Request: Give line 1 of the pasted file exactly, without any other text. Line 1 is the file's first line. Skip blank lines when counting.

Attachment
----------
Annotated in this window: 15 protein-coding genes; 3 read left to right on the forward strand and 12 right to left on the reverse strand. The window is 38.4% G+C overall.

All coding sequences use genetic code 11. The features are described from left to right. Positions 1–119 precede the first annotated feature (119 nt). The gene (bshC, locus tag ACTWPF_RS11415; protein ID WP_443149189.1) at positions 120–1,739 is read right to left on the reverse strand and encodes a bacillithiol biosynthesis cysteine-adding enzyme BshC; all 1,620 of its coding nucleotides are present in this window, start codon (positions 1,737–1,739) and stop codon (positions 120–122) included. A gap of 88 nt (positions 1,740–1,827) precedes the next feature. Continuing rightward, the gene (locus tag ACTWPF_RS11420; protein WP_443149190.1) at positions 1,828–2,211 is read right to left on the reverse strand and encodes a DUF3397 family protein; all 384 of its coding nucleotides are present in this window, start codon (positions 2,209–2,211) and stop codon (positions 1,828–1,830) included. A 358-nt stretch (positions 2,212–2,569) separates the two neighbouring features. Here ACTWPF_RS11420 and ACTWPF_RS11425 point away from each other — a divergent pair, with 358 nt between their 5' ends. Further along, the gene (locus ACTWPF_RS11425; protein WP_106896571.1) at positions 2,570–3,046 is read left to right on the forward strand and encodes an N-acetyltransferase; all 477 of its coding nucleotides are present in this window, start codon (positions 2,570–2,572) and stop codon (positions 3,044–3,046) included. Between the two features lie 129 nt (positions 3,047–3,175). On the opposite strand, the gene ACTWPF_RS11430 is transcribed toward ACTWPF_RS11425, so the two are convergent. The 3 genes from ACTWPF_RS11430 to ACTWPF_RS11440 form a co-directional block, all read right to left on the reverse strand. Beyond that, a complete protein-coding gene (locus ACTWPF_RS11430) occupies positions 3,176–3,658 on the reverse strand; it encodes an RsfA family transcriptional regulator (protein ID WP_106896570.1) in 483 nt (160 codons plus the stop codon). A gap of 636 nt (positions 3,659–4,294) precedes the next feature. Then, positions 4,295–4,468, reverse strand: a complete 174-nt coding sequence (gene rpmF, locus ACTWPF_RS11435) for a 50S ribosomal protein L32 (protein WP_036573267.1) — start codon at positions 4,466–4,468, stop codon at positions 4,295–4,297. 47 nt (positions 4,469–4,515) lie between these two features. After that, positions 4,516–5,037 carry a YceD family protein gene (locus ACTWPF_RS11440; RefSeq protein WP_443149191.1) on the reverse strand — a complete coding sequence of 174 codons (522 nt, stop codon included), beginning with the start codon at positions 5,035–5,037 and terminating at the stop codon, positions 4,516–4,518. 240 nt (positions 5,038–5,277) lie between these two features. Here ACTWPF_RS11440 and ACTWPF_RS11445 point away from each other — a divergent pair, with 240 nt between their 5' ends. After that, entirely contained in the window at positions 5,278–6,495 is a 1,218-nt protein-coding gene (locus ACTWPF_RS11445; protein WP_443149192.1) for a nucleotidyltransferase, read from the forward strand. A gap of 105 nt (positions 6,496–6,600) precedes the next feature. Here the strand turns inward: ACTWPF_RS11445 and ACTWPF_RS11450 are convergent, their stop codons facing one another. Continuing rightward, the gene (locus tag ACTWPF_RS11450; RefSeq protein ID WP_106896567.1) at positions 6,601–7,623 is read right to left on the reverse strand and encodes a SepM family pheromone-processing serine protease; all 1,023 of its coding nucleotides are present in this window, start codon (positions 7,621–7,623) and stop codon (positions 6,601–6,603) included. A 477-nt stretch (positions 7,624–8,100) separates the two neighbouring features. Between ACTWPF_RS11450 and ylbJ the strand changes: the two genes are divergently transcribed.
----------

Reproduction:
Annotated in this window: 15 protein-coding genes; 3 read left to right on the forward strand and 12 right to left on the reverse strand. The window is 38.4% G+C overall.